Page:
Last winter I started taking group fitness classes regularly. It had been a long time since my workout routine could be deemed regular by any measurement, but my wedding was six months away, and the vain procrastinator in me knew it was time to buck up. A girlfriend invited me to a new fitness studio for a demo class; I loved the structure and atmosphere immediately— and felt the nuptial time-bomb ticking away — so I signed up for a three-month membership.
This was when I was reminded that I can be a competitive person in situations where I have no right to be. Did it matter that I’d never taken a cycling class? Nope. I wanted to impress the teacher, so I was the sweatiest one falling off the bike by the end of my first time. And sure, my arms were probably weaker than my two-year-old niece’s, but no way in hell was I going to let the three lb. weights win during an arm section, disappointing the barre instructor who was in the techno music trenches with us.
I danced my entire life at a studio. Being the teacher’s pet there meant front-row real estate, potential solos and opportunities to teach and choreograph as I got older — I knew there was glory to be had from working hard in class. But after high school I took a five-year hiatus before my big leap back into physical activity and my body could certainly feel it in that first month back. Still, my people-pleasing tendencies trumped my severe out-of-shapeness.
The more classes I took, the more I found myself getting back in that familiar mindset, that turns pushing myself into an exciting challenge wrapped in sweat-fueled pleas for praise instead of torture. A throw away, “great tuck, Mary!” is now enough to motivate me for another 50 minutes.
In no way am I saying you should work out, or do anything in life, to gain approval from others. I’m just saying it’s been an incredible motivational tool that’s helped me. Here’s how:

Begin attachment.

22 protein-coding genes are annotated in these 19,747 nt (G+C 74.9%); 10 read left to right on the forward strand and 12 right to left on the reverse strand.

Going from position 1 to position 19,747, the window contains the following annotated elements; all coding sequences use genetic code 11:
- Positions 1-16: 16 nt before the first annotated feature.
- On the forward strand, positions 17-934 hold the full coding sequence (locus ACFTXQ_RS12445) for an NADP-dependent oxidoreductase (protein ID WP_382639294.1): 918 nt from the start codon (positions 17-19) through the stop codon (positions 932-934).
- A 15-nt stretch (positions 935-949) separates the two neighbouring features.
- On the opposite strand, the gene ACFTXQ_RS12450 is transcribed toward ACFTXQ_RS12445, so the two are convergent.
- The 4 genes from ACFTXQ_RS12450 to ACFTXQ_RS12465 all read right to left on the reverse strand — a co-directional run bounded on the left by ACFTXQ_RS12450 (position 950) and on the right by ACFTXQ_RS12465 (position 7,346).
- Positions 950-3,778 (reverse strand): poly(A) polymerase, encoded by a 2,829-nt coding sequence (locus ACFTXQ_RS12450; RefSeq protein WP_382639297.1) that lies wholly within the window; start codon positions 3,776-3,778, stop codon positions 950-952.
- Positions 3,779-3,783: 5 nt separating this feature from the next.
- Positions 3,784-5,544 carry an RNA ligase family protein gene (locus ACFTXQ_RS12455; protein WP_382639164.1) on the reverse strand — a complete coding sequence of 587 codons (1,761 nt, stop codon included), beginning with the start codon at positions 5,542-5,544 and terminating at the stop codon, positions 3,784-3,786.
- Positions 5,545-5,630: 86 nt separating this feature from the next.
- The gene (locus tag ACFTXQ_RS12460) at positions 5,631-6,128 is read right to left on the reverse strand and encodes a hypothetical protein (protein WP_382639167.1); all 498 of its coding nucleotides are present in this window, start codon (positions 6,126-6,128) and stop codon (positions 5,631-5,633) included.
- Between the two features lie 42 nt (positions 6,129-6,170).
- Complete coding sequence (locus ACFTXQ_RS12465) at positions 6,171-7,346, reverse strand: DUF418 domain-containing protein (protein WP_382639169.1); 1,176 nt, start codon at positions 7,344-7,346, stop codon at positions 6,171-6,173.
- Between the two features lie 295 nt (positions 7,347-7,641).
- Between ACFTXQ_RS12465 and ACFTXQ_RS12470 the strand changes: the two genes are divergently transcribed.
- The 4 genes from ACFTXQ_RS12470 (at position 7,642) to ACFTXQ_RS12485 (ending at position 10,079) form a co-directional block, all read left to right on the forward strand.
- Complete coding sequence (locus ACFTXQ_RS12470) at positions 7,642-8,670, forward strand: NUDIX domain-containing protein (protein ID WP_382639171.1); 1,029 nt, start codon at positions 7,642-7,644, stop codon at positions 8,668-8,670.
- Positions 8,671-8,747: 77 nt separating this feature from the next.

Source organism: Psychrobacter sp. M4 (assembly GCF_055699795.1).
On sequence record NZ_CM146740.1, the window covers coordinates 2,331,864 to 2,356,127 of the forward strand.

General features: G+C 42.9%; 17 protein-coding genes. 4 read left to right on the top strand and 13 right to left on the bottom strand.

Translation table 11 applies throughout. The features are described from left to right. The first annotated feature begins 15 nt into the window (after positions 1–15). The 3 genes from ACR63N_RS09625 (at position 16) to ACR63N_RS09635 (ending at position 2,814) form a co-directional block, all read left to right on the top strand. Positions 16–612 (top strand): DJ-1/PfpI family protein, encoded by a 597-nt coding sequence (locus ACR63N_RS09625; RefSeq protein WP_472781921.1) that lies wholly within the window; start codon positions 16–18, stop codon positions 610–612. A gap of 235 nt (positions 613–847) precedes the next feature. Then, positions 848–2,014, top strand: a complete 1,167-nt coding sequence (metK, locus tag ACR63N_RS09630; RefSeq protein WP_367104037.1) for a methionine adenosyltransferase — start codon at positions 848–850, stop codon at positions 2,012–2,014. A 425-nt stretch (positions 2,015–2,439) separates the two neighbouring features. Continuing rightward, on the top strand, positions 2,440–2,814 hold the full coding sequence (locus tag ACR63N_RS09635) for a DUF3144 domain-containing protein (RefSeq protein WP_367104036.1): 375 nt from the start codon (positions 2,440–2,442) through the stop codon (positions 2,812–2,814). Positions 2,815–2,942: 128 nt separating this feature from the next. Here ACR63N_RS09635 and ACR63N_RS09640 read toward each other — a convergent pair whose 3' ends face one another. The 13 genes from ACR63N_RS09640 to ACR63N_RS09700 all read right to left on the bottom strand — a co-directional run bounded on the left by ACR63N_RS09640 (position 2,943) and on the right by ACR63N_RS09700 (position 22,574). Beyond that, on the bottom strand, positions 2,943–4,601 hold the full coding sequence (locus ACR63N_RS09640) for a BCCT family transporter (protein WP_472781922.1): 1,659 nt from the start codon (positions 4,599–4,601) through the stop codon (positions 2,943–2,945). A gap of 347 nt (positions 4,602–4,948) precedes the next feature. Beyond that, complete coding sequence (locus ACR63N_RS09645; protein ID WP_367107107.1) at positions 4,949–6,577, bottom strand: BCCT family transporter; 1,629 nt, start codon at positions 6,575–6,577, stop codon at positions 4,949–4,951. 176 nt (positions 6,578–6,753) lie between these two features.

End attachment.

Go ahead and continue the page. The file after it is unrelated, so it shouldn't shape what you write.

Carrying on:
Disclaimer: It helps when the instructors deserve it.
I don’t know if I’d want to desperately impress my teachers if they all didn’t deserve it, but the most part, in my experience, they have. I’ve taken classes at a few different boutique fitness studios in the city now, and though I of course have favorites, most everyone who has taught me to tuck, push, lift or whatever, has been incredibly encouraging. Finding a positive environment is an important distinction between working towards praise and becoming a pitiful Lulu-clad masochist.
I was held accountable—even when I didn’t want to be.
At first, if I signed up for a class and then bailed, I was the only one who lost out—whether that meant a late cancel fee or simply cheating myself out of a workout. But after I got to know a lot of my instructors, if I happened to sleep in or miss a class I was a regular at, I (playfully) got called out for it.
“Oh hey, Mary — haven’t seen you in a while! ”
“Ugh, yeah I know, recovering from my bachelorette party required a full week’s rest.”
“No it didn’t — drop and give me twenty.”
I had my own little support system.
Admittedly, I am not the most outgoing person in new situations, but slowly — and painfully — squatting my way into good graces with my instructors helped me open up and chat more both with them and others in the class. That’s how they’d discovered I was getting married, and kept tabs on dress fittings and pre-wedding festivities with me as the day got closer.
And in that moment, I swear I was more determined.
In classes where I’ve curried favor with instructors, I get pushed harder. They’ve seen me work hard, so when I slack or feel like having a lazy night, they know I’ve got more to give, and they make me give it. Of course In the moment I hate it, but in the long run, I’m stronger for it.